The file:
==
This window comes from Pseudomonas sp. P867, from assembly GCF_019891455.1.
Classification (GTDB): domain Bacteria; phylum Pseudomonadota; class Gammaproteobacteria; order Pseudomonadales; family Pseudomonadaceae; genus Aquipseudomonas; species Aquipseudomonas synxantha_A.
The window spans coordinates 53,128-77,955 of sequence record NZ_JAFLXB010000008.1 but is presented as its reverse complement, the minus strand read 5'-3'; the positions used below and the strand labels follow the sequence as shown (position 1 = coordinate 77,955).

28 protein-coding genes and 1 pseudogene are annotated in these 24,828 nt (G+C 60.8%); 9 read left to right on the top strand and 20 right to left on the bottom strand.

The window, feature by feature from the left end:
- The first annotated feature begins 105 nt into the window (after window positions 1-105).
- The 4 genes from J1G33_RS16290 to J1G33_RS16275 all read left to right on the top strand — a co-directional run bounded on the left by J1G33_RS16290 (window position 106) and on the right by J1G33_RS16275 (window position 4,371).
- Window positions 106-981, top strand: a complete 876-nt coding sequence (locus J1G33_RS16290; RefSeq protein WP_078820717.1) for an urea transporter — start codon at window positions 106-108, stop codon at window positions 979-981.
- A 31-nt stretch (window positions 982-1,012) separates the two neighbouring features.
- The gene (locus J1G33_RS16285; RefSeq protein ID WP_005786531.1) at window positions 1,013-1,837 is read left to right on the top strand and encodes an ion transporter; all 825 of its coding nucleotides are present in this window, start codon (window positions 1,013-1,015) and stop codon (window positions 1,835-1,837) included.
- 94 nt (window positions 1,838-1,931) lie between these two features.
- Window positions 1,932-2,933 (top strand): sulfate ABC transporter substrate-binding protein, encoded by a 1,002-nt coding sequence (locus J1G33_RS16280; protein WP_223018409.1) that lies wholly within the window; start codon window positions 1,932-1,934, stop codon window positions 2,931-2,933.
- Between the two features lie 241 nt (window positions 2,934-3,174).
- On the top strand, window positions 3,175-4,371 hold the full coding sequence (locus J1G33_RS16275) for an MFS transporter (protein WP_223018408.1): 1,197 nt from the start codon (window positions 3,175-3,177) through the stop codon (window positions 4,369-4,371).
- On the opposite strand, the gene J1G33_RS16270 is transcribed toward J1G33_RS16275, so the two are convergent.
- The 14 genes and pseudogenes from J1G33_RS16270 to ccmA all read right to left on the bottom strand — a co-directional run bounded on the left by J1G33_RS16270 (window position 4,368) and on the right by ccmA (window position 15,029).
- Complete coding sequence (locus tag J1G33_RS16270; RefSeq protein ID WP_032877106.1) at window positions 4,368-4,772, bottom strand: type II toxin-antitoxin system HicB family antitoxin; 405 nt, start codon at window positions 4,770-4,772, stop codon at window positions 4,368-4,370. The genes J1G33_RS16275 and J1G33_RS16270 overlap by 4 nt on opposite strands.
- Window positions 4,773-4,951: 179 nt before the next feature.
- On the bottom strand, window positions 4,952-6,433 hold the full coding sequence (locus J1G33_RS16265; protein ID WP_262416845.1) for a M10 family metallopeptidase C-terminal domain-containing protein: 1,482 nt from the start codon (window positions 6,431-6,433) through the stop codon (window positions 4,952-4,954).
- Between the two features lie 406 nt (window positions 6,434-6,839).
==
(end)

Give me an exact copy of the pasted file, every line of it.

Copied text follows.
This window comes from Pseudomonas sp. P867, from assembly GCF_019891455.1.
Classification (GTDB): domain Bacteria; phylum Pseudomonadota; class Gammaproteobacteria; order Pseudomonadales; family Pseudomonadaceae; genus Aquipseudomonas; species Aquipseudomonas synxantha_A.
The window spans coordinates 53,128-77,955 of sequence record NZ_JAFLXB010000008.1 but is presented as its reverse complement, the minus strand read 5'-3'; the positions used below and the strand labels follow the sequence as shown (position 1 = coordinate 77,955).

28 protein-coding genes and 1 pseudogene are annotated in these 24,828 nt (G+C 60.8%); 9 read left to right on the top strand and 20 right to left on the bottom strand.

The window, feature by feature from the left end:
- The first annotated feature begins 105 nt into the window (after window positions 1-105).
- The 4 genes from J1G33_RS16290 to J1G33_RS16275 all read left to right on the top strand — a co-directional run bounded on the left by J1G33_RS16290 (window position 106) and on the right by J1G33_RS16275 (window position 4,371).
- Window positions 106-981, top strand: a complete 876-nt coding sequence (locus J1G33_RS16290; RefSeq protein WP_078820717.1) for an urea transporter — start codon at window positions 106-108, stop codon at window positions 979-981.
- A 31-nt stretch (window positions 982-1,012) separates the two neighbouring features.
- The gene (locus J1G33_RS16285; RefSeq protein ID WP_005786531.1) at window positions 1,013-1,837 is read left to right on the top strand and encodes an ion transporter; all 825 of its coding nucleotides are present in this window, start codon (window positions 1,013-1,015) and stop codon (window positions 1,835-1,837) included.
- 94 nt (window positions 1,838-1,931) lie between these two features.
- Window positions 1,932-2,933 (top strand): sulfate ABC transporter substrate-binding protein, encoded by a 1,002-nt coding sequence (locus J1G33_RS16280; protein WP_223018409.1) that lies wholly within the window; start codon window positions 1,932-1,934, stop codon window positions 2,931-2,933.
- Between the two features lie 241 nt (window positions 2,934-3,174).
- On the top strand, window positions 3,175-4,371 hold the full coding sequence (locus J1G33_RS16275) for an MFS transporter (protein WP_223018408.1): 1,197 nt from the start codon (window positions 3,175-3,177) through the stop codon (window positions 4,369-4,371).
- On the opposite strand, the gene J1G33_RS16270 is transcribed toward J1G33_RS16275, so the two are convergent.
- The 14 genes and pseudogenes from J1G33_RS16270 to ccmA all read right to left on the bottom strand — a co-directional run bounded on the left by J1G33_RS16270 (window position 4,368) and on the right by ccmA (window position 15,029).
- Complete coding sequence (locus tag J1G33_RS16270; RefSeq protein ID WP_032877106.1) at window positions 4,368-4,772, bottom strand: type II toxin-antitoxin system HicB family antitoxin; 405 nt, start codon at window positions 4,770-4,772, stop codon at window positions 4,368-4,370. The genes J1G33_RS16275 and J1G33_RS16270 overlap by 4 nt on opposite strands.
- Window positions 4,773-4,951: 179 nt before the next feature.
- On the bottom strand, window positions 4,952-6,433 hold the full coding sequence (locus J1G33_RS16265; protein ID WP_262416845.1) for a M10 family metallopeptidase C-terminal domain-containing protein: 1,482 nt from the start codon (window positions 6,431-6,433) through the stop codon (window positions 4,952-4,954).
- Between the two features lie 406 nt (window positions 6,434-6,839).